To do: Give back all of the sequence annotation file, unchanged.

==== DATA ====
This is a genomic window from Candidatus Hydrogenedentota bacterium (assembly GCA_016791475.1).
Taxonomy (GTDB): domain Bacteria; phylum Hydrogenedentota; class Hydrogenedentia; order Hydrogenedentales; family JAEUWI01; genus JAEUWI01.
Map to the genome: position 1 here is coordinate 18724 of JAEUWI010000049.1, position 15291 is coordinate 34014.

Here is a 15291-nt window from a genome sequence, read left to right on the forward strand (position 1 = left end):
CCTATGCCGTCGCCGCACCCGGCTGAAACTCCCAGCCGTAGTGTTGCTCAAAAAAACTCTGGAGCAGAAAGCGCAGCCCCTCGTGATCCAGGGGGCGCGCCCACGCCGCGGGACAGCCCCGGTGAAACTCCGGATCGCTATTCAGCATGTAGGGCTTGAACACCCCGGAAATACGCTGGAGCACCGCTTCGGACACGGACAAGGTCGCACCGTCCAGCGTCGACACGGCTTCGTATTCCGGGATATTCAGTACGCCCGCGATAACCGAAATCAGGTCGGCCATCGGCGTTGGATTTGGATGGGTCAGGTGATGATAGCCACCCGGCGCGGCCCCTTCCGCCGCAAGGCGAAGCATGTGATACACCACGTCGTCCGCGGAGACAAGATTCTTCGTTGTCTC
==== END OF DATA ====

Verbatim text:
This is a genomic window from Candidatus Hydrogenedentota bacterium (assembly GCA_016791475.1).
Taxonomy (GTDB): domain Bacteria; phylum Hydrogenedentota; class Hydrogenedentia; order Hydrogenedentales; family JAEUWI01; genus JAEUWI01.
Map to the genome: position 1 here is coordinate 18724 of JAEUWI010000049.1, position 15291 is coordinate 34014.

Here is a 15291-nt window from a genome sequence, read left to right on the forward strand (position 1 = left end):
CCTATGCCGTCGCCGCACCCGGCTGAAACTCCCAGCCGTAGTGTTGCTCAAAAAAACTCTGGAGCAGAAAGCGCAGCCCCTCGTGATCCAGGGGGCGCGCCCACGCCGCGGGACAGCCCCGGTGAAACTCCGGATCGCTATTCAGCATGTAGGGCTTGAACACCCCGGAAATACGCTGGAGCACCGCTTCGGACACGGACAAGGTCGCACCGTCCAGCGTCGACACGGCTTCGTATTCCGGGATATTCAGTACGCCCGCGATAACCGAAATCAGGTCGGCCATCGGCGTTGGATTTGGATGGGTCAGGTGATGATAGCCACCCGGCGCGGCCCCTTCCGCCGCAAGGCGAAGCATGTGATACACCACGTCGTCCGCGGAGACAAGATTCTTCGTTGTCTC